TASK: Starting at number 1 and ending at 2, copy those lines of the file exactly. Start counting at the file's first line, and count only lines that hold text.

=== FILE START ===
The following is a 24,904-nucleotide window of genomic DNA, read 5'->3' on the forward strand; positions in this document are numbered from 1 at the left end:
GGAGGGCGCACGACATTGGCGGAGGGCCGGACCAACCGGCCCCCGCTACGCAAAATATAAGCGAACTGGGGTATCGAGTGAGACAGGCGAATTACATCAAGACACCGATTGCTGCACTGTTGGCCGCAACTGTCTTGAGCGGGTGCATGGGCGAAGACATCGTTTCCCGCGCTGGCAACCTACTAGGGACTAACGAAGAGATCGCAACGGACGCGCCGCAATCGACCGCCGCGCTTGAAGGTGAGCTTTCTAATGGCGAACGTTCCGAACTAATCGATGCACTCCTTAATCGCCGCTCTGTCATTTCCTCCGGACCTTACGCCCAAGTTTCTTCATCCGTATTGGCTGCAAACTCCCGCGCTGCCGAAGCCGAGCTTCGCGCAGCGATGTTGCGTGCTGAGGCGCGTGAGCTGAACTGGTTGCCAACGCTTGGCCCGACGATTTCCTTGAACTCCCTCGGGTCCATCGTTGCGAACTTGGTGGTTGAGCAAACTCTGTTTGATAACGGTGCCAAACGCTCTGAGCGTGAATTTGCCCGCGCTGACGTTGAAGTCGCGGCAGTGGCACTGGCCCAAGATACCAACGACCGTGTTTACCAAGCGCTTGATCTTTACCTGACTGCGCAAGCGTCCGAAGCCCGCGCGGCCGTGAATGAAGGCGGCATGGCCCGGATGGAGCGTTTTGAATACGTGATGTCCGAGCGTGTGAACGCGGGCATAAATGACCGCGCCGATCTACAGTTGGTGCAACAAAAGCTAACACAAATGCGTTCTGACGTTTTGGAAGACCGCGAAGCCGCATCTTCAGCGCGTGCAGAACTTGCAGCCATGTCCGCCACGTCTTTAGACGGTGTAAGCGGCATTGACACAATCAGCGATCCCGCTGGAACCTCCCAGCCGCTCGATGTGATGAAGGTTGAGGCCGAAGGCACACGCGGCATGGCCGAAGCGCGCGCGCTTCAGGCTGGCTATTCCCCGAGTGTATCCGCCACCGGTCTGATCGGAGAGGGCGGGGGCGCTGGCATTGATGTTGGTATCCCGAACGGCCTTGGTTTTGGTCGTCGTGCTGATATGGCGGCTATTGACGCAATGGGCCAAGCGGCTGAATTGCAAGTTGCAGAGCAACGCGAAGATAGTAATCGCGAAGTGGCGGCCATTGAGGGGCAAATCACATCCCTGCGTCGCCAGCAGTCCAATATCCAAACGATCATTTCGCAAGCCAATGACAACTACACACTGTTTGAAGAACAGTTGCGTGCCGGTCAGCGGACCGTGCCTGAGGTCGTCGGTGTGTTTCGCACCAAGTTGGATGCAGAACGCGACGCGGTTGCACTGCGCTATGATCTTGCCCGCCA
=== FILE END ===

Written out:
The following is a 24,904-nucleotide window of genomic DNA, read 5'->3' on the forward strand; positions in this document are numbered from 1 at the left end:
GGAGGGCGCACGACATTGGCGGAGGGCCGGACCAACCGGCCCCCGCTACGCAAAATATAAGCGAACTGGGGTATCGAGTGAGACAGGCGAATTACATCAAGACACCGATTGCTGCACTGTTGGCCGCAACTGTCTTGAGCGGGTGCATGGGCGAAGACATCGTTTCCCGCGCTGGCAACCTACTAGGGACTAACGAAGAGATCGCAACGGACGCGCCGCAATCGACCGCCGCGCTTGAAGGTGAGCTTTCTAATGGCGAACGTTCCGAACTAATCGATGCACTCCTTAATCGCCGCTCTGTCATTTCCTCCGGACCTTACGCCCAAGTTTCTTCATCCGTATTGGCTGCAAACTCCCGCGCTGCCGAAGCCGAGCTTCGCGCAGCGATGTTGCGTGCTGAGGCGCGTGAGCTGAACTGGTTGCCAACGCTTGGCCCGACGATTTCCTTGAACTCCCTCGGGTCCATCGTTGCGAACTTGGTGGTTGAGCAAACTCTGTTTGATAACGGTGCCAAACGCTCTGAGCGTGAATTTGCCCGCGCTGACGTTGAAGTCGCGGCAGTGGCACTGGCCCAAGATACCAACGACCGTGTTTACCAAGCGCTTGATCTTTACCTGACTGCGCAAGCGTCCGAAGCCCGCGCGGCCGTGAATGAAGGCGGCATGGCCCGGATGGAGCGTTTTGAATACGTGATGTCCGAGCGTGTGAACGCGGGCATAAATGACCGCGCCGATCTACAGTTGGTGCAACAAAAGCTAACACAAATGCGTTCTGACGTTTTGGAAGACCGCGAAGCCGCATCTTCAGCGCGTGCAGAACTTGCAGCCATGTCCGCCACGTCTTTAGACGGTGTAAGCGGCATTGACACAATCAGCGATCCCGCTGGAACCTCCCAGCCGCTCGATGTGATGAAGGTTGAGGCCGAAGGCACACGCGGCATGGCCGAAGCGCGCGCGCTTCAGGCTGGCTATTCCCCGAGTGTATCCGCCACCGGTCTGATCGGAGAGGGCGGGGGCGCTGGCATTGATGTTGGTATCCCGAACGGCCTTGGTTTTGGTCGTCGTGCTGATATGGCGGCTATTGACGCAATGGGCCAAGCGGCTGAATTGCAAGTTGCAGAGCAACGCGAAGATAGTAATCGCGAAGTGGCGGCCATTGAGGGGCAAATCACATCCCTGCGTCGCCAGCAGTCCAATATCCAAACGATCATTTCGCAAGCCAATGACAACTACACACTGTTTGAAGAACAGTTGCGTGCCGGTCAGCGGACCGTGCCTGAGGTCGTCGGTGTGTTTCGCACCAAGTTGGATGCAGAACGCGACGCGGTTGCACTGCGCTATGATCTTGCCCGCCA